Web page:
Saturday, May 11, 2024

What Matt Walsh Gets Wrong about AI and Work

Matt Walsh
Replacing human labor with AI is nothing to be feared.

by Patrick Carroll, Foundation for Economic Education, May 11, 2024- In a recent viral tweet, conservative pundit Matt Walsh proffered an “unpopular opinion” about AI that deserves some serious scrutiny. Reacting to a video showcasing an AI-powered Wendy’s drive thru, Walsh commented that this kind of technology should probably be illegal.

“Unpopular opinion (among conservatives anyway) but there probably needs to be laws against this,” the Daily Wire pundit observed. “AI is going to wipe out 80 percent of the jobs on the planet if we don’t do something.”

Ashley St. Clair, a conservative author and influencer, was one of many high-profile figures to offer a response. “Call me idealistic but that lends a lot of room for us to get more autonomy back and create beauty again,” she wrote. “There will also be a plethora of new industries created that will hopefully replace the obsolete jobs.”

Walsh’s response to St. Clair is almost more concerning than his original take. “I think experience shows us that humans, on the whole, don’t ‘create beauty’ when they have nothing to do,” he wrote. “We’ve seen what happens as we become less necessary and have less to do. It’s not a pretty picture. A world where AI does everything will be bleak beyond all imagining.”

There’s a lot to unpack in this reply, but let’s start with the original tweet.

What’s So Bad about Technology Replacing Jobs?

Walsh’s concern about jobs being lost due to technological development is nothing new. Ever since the Industrial Revolution, people have been raising concerns that technology would “take jobs” and leave many out of work. One of the earliest groups to raise these concerns was the Luddites, a 19th-century group of English textile workers who opposed the use of machinery in their trade because it was being used to replace workers. The term “Luddite” has since become a pejorative for someone who opposes labor-saving technological advances—one that Walsh has clearly earned with this take.

The issue with Luddism is that it gets in the way of economic progress. Technology is an immensely powerful tool for improving our standard of living, and much of the prosperity we enjoy today is a result of technological advances that replaced human labor with machine labor. If we had refused to adopt any new technology that would have replaced human workers, we wouldn’t be nearly as well-off as we are today. And if we restrict the new technologies of today, such as AI, we would likewise be setting ourselves up for economic stagnation. It would be like insisting workers dig with shovels (or spoons!) instead of modern machinery, because doing so would maintain a high number of digging jobs.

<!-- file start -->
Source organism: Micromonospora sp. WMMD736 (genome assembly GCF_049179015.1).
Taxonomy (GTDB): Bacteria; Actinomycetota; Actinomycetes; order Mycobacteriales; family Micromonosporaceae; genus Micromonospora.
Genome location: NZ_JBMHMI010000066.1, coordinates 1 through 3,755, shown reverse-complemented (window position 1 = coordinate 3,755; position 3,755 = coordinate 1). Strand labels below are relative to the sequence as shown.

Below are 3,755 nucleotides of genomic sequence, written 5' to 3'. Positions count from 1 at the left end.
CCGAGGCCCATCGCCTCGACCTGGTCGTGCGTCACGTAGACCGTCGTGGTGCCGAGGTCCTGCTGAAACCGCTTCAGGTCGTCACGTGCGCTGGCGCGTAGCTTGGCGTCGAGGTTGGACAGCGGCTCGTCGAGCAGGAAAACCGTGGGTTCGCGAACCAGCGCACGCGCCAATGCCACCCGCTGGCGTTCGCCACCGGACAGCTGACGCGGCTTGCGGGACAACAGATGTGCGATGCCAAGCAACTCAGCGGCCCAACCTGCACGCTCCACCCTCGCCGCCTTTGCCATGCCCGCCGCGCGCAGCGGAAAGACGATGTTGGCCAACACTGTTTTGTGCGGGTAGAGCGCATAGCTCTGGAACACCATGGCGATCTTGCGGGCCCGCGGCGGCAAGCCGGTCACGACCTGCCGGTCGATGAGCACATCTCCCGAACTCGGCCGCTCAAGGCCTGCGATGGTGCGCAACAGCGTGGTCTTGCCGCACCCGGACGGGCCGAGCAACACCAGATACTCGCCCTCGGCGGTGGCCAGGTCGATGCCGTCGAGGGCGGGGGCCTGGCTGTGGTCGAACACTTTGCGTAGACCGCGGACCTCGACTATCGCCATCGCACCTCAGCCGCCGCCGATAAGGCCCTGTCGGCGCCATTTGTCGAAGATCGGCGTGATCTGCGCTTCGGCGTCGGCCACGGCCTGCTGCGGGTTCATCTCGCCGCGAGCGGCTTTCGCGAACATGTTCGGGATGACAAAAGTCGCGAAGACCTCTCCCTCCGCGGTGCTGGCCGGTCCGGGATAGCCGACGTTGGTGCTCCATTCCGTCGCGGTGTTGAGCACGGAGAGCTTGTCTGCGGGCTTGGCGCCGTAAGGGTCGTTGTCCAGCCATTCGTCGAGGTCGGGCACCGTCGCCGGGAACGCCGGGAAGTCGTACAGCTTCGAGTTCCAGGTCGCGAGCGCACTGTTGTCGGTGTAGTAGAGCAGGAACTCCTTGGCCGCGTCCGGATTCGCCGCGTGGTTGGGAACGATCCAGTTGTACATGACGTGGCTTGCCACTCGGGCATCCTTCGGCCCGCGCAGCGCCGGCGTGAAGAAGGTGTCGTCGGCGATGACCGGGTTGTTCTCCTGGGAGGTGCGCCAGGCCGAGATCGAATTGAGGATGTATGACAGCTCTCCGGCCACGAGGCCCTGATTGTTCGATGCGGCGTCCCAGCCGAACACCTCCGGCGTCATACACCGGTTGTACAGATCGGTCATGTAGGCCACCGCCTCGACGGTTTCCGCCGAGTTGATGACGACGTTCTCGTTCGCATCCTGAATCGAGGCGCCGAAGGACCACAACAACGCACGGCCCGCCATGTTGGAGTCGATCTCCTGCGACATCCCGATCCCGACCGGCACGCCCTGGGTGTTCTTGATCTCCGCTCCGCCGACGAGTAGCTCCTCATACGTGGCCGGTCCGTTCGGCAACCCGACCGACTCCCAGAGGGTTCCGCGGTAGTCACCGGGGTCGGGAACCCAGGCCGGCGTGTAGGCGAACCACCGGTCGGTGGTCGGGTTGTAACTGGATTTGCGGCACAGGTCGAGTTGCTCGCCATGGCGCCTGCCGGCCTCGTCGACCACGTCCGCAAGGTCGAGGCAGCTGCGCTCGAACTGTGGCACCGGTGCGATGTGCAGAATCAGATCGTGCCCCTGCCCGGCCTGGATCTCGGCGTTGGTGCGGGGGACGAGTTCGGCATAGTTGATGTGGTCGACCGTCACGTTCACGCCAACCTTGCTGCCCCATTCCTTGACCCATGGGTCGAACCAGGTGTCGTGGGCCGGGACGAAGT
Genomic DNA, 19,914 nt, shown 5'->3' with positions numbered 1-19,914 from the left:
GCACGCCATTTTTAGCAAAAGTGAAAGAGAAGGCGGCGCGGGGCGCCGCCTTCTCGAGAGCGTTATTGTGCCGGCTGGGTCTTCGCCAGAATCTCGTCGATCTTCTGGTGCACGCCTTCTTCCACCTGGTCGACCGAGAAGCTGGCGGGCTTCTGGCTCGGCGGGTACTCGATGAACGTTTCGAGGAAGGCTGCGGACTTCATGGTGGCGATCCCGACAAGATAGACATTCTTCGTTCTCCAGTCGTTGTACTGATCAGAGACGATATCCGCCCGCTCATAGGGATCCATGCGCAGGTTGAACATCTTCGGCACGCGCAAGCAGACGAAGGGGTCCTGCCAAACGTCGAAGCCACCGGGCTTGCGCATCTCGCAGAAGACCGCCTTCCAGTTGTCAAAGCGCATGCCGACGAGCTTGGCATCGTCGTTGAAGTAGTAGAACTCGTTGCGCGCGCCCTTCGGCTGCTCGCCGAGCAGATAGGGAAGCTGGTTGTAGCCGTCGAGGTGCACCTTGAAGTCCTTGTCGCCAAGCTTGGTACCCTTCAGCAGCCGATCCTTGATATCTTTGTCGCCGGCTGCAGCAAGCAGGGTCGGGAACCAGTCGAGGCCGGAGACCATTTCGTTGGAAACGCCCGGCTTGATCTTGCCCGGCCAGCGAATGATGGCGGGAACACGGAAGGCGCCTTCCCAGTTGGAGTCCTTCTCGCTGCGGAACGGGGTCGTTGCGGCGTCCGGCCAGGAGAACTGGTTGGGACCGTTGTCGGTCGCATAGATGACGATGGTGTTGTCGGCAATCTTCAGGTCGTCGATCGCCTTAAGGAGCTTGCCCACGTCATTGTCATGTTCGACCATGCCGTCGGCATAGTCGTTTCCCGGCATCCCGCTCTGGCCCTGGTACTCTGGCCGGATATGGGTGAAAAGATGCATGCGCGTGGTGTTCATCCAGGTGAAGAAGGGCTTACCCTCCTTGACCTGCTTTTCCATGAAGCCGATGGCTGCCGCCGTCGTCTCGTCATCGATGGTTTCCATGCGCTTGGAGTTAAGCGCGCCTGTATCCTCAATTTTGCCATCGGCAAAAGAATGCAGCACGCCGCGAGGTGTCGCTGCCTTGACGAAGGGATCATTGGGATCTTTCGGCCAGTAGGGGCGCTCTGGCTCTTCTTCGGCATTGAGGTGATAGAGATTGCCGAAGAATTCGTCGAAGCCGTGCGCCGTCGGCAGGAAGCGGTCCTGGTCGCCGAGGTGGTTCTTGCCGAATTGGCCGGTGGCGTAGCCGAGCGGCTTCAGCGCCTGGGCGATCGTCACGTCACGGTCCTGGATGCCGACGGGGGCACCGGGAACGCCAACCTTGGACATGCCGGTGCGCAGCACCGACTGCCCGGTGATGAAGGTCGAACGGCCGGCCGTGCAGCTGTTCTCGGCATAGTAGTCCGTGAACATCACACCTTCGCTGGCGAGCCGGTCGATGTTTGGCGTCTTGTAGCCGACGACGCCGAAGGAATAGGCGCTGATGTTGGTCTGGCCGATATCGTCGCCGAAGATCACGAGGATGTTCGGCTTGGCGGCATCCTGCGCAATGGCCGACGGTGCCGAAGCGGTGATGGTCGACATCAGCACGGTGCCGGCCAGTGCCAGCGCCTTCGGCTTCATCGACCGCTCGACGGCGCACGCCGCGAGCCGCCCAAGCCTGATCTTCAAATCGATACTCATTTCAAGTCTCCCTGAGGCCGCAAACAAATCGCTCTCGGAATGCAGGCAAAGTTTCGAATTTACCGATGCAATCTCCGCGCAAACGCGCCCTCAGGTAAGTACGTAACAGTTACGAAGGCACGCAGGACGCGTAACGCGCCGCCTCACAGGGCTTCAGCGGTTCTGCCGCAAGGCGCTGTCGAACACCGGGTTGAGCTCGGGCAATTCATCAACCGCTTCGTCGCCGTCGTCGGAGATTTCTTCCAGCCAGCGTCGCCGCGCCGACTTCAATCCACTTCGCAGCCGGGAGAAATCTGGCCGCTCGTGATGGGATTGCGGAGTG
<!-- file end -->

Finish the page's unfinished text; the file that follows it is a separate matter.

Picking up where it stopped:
True, technological development means that some jobs are made obsolete. But this is nothing new, and nothing to be afraid of. In 1840, 63 percent of US workers worked in agriculture. Today, that number is 1.4 percent, largely thanks to the development of tractors and other technologies. So, what happened to all the workers who lost their jobs? They found new ones! Entire new occupations and entire economic sectors that never existed before came into being.

As long as people still have desires that are going unmet and that could be satisfied with human labor, there will always be jobs to do. So being replaced by a machine doesn’t mean you can never work again. It just means you might need to start doing a different kind of work.

Too Much, Too Fast?

One common response to this point is that, yes, people will eventually find new jobs, but technological development is taking place on such a massive scale and at such a rapid pace that we won’t be able to adjust fast enough. Technology will wipe out millions of jobs overnight, we are told, and it will take those people years to develop new skills, leading to tremendous hardship in the interim period.

While it’s certainly true that the transition may not be smooth for everyone, these fears seem overblown. There will still be plenty of opportunities to work odd jobs that require minimal skill while people pursue various job-training pathways, so it’s not like millions of people will just be unemployed for years while we wait for the job market to adjust.